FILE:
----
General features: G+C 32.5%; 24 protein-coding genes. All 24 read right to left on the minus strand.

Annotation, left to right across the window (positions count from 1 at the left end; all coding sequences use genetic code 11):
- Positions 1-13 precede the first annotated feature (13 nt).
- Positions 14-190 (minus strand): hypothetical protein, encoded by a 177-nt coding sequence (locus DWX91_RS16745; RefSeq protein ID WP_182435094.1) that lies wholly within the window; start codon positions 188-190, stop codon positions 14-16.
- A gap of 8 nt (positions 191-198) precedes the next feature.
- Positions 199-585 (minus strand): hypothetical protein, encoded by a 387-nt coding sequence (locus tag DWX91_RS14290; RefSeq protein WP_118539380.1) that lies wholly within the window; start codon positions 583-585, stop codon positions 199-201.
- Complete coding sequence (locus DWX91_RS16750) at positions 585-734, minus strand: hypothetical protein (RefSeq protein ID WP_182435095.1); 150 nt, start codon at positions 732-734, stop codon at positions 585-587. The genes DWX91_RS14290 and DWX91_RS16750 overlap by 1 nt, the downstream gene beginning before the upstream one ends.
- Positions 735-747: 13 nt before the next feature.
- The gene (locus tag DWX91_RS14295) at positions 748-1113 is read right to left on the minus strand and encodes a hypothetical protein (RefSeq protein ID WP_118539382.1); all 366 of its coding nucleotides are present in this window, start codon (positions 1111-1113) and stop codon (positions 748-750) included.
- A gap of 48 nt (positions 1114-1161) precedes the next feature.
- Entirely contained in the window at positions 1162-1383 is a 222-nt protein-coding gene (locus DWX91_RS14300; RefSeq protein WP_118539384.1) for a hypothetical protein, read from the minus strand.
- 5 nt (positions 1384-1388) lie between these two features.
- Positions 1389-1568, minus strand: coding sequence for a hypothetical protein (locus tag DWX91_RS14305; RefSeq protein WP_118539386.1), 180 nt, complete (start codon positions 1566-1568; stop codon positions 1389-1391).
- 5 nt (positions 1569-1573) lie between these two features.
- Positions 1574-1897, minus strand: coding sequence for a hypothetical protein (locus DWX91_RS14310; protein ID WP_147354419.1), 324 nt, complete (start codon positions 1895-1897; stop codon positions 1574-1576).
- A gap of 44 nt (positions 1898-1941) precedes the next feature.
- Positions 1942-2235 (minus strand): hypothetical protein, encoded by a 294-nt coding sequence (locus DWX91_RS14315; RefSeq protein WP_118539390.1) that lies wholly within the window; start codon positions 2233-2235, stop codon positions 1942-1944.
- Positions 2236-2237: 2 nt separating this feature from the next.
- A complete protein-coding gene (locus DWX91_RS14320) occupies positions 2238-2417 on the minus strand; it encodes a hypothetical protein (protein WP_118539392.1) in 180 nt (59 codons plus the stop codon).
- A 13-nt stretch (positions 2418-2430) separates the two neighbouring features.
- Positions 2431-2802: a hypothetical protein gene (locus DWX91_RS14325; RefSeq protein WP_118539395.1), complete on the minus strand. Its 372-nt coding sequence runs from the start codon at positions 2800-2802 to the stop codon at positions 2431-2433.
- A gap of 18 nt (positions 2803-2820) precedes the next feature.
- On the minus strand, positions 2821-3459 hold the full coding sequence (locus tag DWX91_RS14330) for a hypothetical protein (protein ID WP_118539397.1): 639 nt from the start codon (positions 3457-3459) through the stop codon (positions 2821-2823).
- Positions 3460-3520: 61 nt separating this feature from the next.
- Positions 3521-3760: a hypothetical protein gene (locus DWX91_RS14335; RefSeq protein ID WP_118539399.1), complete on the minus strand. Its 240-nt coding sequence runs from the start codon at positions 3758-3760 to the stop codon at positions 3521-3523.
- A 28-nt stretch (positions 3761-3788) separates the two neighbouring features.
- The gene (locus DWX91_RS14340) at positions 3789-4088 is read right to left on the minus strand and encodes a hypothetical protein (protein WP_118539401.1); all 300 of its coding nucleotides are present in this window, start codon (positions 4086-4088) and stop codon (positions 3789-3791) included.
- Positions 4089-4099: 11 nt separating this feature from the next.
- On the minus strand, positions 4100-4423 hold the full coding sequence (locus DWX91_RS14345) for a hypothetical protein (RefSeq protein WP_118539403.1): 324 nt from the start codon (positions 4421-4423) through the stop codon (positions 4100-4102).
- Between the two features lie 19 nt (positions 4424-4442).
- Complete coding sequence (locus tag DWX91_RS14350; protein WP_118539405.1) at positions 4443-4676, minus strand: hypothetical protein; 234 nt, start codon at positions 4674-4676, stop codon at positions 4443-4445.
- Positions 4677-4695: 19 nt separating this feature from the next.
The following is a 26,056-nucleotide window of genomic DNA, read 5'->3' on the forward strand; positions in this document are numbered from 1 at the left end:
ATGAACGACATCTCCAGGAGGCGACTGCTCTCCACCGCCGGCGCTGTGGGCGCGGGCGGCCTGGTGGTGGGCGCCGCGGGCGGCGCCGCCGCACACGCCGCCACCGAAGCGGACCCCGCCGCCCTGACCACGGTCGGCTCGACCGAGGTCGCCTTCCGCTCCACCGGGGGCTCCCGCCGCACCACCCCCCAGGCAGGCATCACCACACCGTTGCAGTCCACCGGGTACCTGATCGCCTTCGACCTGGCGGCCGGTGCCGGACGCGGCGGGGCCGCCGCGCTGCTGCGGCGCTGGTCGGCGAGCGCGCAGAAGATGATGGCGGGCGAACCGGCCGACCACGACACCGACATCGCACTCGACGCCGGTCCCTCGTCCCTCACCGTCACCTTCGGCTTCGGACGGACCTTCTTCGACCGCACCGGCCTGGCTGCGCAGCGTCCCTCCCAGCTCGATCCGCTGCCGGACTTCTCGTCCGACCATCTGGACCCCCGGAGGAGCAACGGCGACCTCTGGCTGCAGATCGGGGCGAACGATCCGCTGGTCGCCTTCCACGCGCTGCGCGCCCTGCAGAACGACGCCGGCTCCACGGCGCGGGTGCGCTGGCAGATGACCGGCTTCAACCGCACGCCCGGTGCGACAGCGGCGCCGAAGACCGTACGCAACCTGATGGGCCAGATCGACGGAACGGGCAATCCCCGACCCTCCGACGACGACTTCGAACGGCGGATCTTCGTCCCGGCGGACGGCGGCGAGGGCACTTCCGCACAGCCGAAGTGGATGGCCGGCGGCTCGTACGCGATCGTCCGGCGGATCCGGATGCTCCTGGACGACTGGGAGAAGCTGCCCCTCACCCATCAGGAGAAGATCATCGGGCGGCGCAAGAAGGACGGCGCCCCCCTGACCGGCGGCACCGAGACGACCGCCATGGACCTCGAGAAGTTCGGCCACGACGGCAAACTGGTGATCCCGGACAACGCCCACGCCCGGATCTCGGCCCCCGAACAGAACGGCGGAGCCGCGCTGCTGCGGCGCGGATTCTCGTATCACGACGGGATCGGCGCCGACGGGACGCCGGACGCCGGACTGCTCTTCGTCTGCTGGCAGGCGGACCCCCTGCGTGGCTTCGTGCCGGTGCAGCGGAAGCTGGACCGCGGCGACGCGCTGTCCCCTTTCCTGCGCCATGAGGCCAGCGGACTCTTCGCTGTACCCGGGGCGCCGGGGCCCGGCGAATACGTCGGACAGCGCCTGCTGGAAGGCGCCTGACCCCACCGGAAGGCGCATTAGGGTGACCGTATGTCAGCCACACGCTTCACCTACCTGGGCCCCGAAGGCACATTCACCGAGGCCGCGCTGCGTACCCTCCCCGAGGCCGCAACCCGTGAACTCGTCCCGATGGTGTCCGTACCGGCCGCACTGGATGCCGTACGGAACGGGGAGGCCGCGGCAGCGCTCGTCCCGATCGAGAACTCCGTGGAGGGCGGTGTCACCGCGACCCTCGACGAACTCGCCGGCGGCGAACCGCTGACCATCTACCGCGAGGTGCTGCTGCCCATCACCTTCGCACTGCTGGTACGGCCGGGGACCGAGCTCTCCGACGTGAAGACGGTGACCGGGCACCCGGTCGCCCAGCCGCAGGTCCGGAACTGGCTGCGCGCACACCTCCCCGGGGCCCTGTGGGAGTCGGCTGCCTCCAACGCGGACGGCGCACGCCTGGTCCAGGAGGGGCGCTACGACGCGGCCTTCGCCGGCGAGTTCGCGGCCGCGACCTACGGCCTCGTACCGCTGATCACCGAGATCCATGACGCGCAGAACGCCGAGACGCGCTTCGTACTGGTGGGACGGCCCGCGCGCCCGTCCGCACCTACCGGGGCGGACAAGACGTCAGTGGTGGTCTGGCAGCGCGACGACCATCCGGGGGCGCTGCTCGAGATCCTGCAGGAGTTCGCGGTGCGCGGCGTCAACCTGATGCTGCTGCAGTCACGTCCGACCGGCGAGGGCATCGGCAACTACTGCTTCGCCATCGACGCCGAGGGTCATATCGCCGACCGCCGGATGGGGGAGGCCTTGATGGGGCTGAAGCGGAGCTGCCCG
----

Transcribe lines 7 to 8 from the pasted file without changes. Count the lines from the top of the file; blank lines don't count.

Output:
- Complete coding sequence (locus DWX91_RS16750) at positions 585-734, minus strand: hypothetical protein (RefSeq protein ID WP_182435095.1); 150 nt, start codon at positions 732-734, stop codon at positions 585-587. The genes DWX91_RS14290 and DWX91_RS16750 overlap by 1 nt, the downstream gene beginning before the upstream one ends.
- Positions 735-747: 13 nt before the next feature.